Recycling one ton of cardboard saves 9 cubic yards of landfill space, 46 gallons of oil, 390 kWh hours of electricity, and 6.6 million BTUs of energy, and that's the actual change your family would make if you stop throwing away your paper. Most local waste management companies offer paper recycling bins for pick up on garbage day, and this can become your family's paper "trash can", so why not get one and get started?

Friday, April 18, 2014

Recycling Week

My guy and I like to recycle whenever possible, so we make regular trips to our local waste management site. On our last visit I took along the camera to snap some shots and hopefully remind everyone of why it is important to think before you dispose of anything. I got some neat pics while we were there, so I'm officially kicking off:

Up first: Plastic Bottles

Americans throw away 35 billion plastic bottles every year, but what they don't realize is that it can take up to 1000 years for plastic to degrade in a landfill. Recycling plastic, on the other hand, offers all sorts of benefits. Recycling one ton of plastic saves 30 cubic yards of landfill space, 685 gallons of oil, 5,774 kWh of electricty and 98 million BTUs of energy.

You can make one simple, positive change by eliminating disposable plastic water bottles from your household and using instead reusable water bottles filled with tap water (we put a carbon filter on our pump to eliminate the "well water" taste, and there are other filtering products should you have tap water taste problems.) This one change can prevent the waste of at least 100 plastic bottles per person per year.

Thursday, April 17, 2014

Objects Appear Larger . . .

When they land on your car's windshield an inch from your nose just after you get your new prescription glass, they look five times bigger than this. In reality Mr. StrangeBug was about 3/4" long.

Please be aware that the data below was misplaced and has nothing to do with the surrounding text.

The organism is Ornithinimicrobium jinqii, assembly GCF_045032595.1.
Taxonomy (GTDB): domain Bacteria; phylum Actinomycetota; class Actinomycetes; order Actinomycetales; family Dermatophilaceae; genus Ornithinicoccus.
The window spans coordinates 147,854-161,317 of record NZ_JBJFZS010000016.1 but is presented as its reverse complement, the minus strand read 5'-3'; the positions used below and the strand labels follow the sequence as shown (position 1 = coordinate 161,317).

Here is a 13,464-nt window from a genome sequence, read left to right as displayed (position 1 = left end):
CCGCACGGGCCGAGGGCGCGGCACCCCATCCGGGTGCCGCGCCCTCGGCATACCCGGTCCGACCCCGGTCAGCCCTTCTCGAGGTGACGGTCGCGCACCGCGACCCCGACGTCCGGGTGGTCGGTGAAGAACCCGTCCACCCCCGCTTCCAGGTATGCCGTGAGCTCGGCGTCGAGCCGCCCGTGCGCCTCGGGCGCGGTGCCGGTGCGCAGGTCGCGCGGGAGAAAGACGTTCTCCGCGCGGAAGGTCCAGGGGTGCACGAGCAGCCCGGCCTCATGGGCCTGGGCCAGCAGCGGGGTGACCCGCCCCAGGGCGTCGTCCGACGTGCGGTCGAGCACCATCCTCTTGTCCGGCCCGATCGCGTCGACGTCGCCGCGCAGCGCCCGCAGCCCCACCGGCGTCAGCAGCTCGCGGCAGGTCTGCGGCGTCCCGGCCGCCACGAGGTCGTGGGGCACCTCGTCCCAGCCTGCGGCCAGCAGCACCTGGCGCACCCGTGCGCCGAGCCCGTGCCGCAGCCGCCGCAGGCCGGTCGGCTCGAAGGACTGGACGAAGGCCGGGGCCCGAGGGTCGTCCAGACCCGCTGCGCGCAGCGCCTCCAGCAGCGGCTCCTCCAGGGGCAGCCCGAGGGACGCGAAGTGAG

Being a child of the Seventies, all I could think was, Alien!

Wednesday, April 16, 2014

Down is Up

Lakes are often sky mirrors, as seen here. Also lovely to come home to after a long road trip.

Tuesday, April 15, 2014

Brownie Moon

I stayed up until the wee hours to photograph the lunar eclipse, which was supposed to produce a "blood" moon. From my position on the planet it looked more like a big brownie, and the lack of light made it hard to capture the last stage of the eclipse. Still, first time I've ever watched one, so that was rather neat.

Here's a slideshow of the least-blurry pics I took:

Monday, April 14, 2014

Lego Movie!

One final pic from MegaCon -- the table on which they illustrated scenes from the Lego movie. Since I haven't yet seen it I probably didn't appreciate it as much as fans who did, but it was still very cool.

Sunday, April 13, 2014

MegaCon Madonna

A somewhat battered but serene lady -- okay, wig stand -- that I spotted at MegaCon.

Saturday, April 12, 2014

Tea Flowers

One of the new things I tried while I was away was Numi tea, which is a "flower" of petals and tea things sewn together. You drop it it your pot, add boiling water and it flowers open as it steeps. You then drink the lovely tea.

My flower turned out to look more like a sea urchin (and it never sank to the bottom as per the package illustrations but just floated around.) Still, the tea was delicious -- oolong + peach -- and I admit, it was neat to watch the little urchin grow.

I purchased my box at World Market, btw, and it's $5.99 for four "flowers." You can reuse each one three times, so that works out to about fifty cents a pot.

Friday, April 11, 2014

I Want One

(In my youth I played Dungeons & Dragons, so spotting this really tickled me.)

Thursday, April 10, 2014

Snake + Mirror = Cool

Saw this very odd necklace on a mannequin at a mall while I was traveling:

I might have to steal the idea and make a steampunk version for Toriana. :)

Wednesday, April 9, 2014


Hiatus over! Hooray! Now to catch up on some of the interesting things I've seen while off dealing with work, starting with these three guys: